The second solution is to determine whether a generic feature actually serves a particular goal. The idea of designing with purpose has been around for many years, and while users continue to demand increased levels of interactivity and control on a website (a far cry from the static design era), we should include an element on a website only if its usefulness outweighs the costs of it being there; it shouldn’t, for instance, steal attention from other content. Every object should serve a useful purpose, even minor elements such as “Skip” links, which assist screen readers.
Removing unnecessary features remains popular as we all love a clean interface.
Simplicity and the aim of directing the visitor’s eyes to useful content is at the core of good design. To avoid over-saturation, we must exercise caution when adding objects to the page (and especially not do it repeatedly) and not get too enthusiastic with “feature loading.”
We know that overloading users will force them to work harder to progress through the page; and the more distractions that exist, the higher the risk that important content will get missed. Designers must be sensitive to user needs, reduce the learning curve and maximize content visibility.
Good and Bad Examples
In the first example below, a lot of energy has clearly gone into balancing convention and originality. Notice how the fixed-width layout, the centered and highly visible logo and the familiar elements come together on the page without overloading the user. While scrolling is required, the interface offers a unique spin, with its subtle hover flourishes, typographic choices and carefully organized profile pictures.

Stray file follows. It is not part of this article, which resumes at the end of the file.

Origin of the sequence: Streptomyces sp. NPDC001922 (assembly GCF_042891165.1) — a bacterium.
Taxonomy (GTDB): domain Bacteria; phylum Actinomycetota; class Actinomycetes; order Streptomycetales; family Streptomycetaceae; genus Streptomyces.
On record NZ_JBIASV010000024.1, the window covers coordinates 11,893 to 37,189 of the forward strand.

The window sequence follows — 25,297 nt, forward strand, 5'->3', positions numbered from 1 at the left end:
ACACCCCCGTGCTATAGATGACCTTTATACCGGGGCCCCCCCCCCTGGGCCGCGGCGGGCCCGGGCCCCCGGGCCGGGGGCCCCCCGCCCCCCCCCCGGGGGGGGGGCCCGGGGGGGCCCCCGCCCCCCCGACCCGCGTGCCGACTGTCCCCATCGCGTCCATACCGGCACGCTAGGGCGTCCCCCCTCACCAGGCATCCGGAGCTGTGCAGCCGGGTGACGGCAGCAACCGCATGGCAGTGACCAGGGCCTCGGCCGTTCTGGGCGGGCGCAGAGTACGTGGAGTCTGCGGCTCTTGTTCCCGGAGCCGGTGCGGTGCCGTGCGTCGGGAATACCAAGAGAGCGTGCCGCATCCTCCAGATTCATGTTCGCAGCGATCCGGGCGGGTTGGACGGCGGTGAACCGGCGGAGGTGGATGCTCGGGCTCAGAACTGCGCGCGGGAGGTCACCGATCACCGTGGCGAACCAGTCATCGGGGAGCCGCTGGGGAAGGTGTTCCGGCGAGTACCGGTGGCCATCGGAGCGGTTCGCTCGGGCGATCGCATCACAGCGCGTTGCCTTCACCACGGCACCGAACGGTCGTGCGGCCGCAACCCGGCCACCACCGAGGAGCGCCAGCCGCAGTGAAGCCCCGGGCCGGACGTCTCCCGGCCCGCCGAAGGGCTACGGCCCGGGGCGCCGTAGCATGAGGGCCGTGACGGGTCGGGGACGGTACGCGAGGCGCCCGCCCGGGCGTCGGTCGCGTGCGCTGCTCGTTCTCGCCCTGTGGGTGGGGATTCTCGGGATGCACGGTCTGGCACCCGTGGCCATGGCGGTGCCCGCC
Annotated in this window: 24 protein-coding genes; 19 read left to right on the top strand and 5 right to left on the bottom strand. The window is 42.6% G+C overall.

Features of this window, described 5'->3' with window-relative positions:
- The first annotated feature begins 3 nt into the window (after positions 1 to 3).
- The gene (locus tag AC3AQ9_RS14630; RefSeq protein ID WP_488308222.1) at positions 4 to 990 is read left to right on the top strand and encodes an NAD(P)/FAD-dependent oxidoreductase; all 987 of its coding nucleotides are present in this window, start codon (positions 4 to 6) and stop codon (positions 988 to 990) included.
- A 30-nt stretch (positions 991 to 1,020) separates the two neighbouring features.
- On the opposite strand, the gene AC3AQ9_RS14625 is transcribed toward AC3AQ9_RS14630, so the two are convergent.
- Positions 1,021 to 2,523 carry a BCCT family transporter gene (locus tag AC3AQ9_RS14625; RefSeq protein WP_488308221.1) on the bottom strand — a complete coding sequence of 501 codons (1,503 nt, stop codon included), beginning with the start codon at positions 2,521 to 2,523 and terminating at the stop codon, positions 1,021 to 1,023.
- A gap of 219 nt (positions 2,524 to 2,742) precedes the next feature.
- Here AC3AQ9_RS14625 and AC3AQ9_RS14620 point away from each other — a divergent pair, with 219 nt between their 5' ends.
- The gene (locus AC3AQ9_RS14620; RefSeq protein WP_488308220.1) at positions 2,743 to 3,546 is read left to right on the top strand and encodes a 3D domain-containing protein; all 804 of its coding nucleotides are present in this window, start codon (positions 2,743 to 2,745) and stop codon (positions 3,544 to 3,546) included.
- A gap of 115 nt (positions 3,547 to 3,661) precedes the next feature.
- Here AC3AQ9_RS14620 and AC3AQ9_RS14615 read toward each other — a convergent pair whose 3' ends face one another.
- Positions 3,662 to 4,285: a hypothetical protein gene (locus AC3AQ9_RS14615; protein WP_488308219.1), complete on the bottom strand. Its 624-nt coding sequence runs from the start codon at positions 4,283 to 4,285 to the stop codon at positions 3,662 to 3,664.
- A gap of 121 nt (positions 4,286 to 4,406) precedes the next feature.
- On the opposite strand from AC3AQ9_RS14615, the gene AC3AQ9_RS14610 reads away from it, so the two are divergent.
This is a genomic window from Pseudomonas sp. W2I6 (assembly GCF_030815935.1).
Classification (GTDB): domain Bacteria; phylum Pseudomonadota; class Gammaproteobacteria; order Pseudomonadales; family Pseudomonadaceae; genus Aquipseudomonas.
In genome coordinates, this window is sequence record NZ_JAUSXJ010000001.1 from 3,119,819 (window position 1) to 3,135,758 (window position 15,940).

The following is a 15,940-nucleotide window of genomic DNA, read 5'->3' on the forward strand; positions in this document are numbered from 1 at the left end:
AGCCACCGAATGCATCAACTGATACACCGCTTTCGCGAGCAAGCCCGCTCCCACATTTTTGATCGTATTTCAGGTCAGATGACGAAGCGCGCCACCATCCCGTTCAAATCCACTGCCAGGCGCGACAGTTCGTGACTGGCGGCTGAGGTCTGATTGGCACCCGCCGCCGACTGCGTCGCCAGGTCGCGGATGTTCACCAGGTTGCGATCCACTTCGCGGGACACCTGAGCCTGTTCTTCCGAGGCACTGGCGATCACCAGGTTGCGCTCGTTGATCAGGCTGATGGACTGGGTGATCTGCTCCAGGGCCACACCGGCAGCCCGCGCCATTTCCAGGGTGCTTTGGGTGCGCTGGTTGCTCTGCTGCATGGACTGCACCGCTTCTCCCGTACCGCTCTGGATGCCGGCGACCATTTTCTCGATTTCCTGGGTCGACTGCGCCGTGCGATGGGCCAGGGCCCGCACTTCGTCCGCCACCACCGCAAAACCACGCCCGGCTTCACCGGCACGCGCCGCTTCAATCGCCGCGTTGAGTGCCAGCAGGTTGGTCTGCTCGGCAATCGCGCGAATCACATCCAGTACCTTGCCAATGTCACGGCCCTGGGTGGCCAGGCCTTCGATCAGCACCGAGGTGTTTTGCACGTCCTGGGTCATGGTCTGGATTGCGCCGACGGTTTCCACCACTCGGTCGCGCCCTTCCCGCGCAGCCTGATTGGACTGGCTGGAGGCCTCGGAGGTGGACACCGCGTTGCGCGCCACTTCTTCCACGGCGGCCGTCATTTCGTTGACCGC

The only real downside is that non-savvy users might not be able to easily identify the visual icons. Mystery-meat navigation is always a big risk.
The layout for this second example is perhaps less unique than the first. And yet it still makes for a good experience as a result of the short learning curve for user interaction: the logo and navigation menu are where you expect them to be; the website follows the conventional terms for portfolio elements (although, in this case, screen space is rather wasted); and the eye-catching infographics push users to scroll down the page.
The alternative scroll bar is rather interesting. Many designers seem to adopt one in an attempt to take more control over the website’s aesthetics. But because of the smaller clickable region here, this layout could be very inaccessible for motor-deficient users, and it goes against the common trend of using the browser’s default. It amounts to an anti-pattern, and it is a good example of an inappropriate design choice.
This final website is a real “what not to do” example. As you can see, while it tries to put users at ease, the MSN home page is not original and does not present its content clearly.
The logo, search box and icon links are acceptably rendered, but as the user scrolls down, the page becomes increasingly cluttered as a result of the tightly packed design conventions.
There are far too many navigation menu choices, which leads to confusion; perhaps a drop-down menu would have sufficed. Additionally, advertising occupies one-sixth of the page, thus hijacking the user’s attention. Furthermore, as we move down, the page is scattered with slideshows, tabbed blocks of content and hundreds of overcrowded links. This is over-saturation at its best: too much is being provided with too little originality or purpose.
Saturation and a balance between convention and originality will always figure largely in design.
As the web continues to evolve, new standards and conventions will present themselves. While we want to avoid creating designs that are so different that they confuse users, we must keep an element of uniqueness in our work to avoid pigeonholing our visitors.
Each website will have its own challenges and needs, and the designer’s responsibility will be to push back against the generic “anti-experience” of templates and bring some innovation back into their work.